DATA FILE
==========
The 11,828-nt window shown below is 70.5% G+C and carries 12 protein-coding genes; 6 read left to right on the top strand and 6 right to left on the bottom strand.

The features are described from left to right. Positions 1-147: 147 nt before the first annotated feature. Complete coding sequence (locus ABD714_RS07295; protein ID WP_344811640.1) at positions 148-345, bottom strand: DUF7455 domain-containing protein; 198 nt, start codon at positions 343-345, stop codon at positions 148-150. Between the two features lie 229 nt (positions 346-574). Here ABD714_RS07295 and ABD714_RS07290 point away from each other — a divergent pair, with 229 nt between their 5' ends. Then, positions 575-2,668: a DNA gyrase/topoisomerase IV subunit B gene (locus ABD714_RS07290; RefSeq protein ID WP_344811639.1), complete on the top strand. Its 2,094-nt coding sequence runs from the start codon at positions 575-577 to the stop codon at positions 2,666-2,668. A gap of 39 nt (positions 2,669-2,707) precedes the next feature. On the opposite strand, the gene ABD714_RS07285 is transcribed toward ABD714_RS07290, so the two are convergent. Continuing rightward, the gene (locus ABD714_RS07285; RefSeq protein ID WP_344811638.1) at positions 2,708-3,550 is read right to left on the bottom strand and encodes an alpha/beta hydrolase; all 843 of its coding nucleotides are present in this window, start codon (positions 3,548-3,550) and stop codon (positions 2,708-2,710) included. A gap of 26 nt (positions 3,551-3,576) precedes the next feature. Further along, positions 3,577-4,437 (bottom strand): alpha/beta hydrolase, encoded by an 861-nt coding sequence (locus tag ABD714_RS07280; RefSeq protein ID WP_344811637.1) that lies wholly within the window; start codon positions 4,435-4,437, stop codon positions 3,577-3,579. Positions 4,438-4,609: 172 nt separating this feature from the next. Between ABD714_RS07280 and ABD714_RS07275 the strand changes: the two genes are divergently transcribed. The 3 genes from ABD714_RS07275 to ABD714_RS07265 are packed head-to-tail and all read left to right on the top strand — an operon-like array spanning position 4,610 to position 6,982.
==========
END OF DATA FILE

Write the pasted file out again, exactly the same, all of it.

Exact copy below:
The 11,828-nt window shown below is 70.5% G+C and carries 12 protein-coding genes; 6 read left to right on the top strand and 6 right to left on the bottom strand.

The features are described from left to right. Positions 1-147: 147 nt before the first annotated feature. Complete coding sequence (locus ABD714_RS07295; protein ID WP_344811640.1) at positions 148-345, bottom strand: DUF7455 domain-containing protein; 198 nt, start codon at positions 343-345, stop codon at positions 148-150. Between the two features lie 229 nt (positions 346-574). Here ABD714_RS07295 and ABD714_RS07290 point away from each other — a divergent pair, with 229 nt between their 5' ends. Then, positions 575-2,668: a DNA gyrase/topoisomerase IV subunit B gene (locus ABD714_RS07290; RefSeq protein ID WP_344811639.1), complete on the top strand. Its 2,094-nt coding sequence runs from the start codon at positions 575-577 to the stop codon at positions 2,666-2,668. A gap of 39 nt (positions 2,669-2,707) precedes the next feature. On the opposite strand, the gene ABD714_RS07285 is transcribed toward ABD714_RS07290, so the two are convergent. Continuing rightward, the gene (locus ABD714_RS07285; RefSeq protein ID WP_344811638.1) at positions 2,708-3,550 is read right to left on the bottom strand and encodes an alpha/beta hydrolase; all 843 of its coding nucleotides are present in this window, start codon (positions 3,548-3,550) and stop codon (positions 2,708-2,710) included. A gap of 26 nt (positions 3,551-3,576) precedes the next feature. Further along, positions 3,577-4,437 (bottom strand): alpha/beta hydrolase, encoded by an 861-nt coding sequence (locus tag ABD714_RS07280; RefSeq protein ID WP_344811637.1) that lies wholly within the window; start codon positions 4,435-4,437, stop codon positions 3,577-3,579. Positions 4,438-4,609: 172 nt separating this feature from the next. Between ABD714_RS07280 and ABD714_RS07275 the strand changes: the two genes are divergently transcribed. The 3 genes from ABD714_RS07275 to ABD714_RS07265 are packed head-to-tail and all read left to right on the top strand — an operon-like array spanning position 4,610 to position 6,982.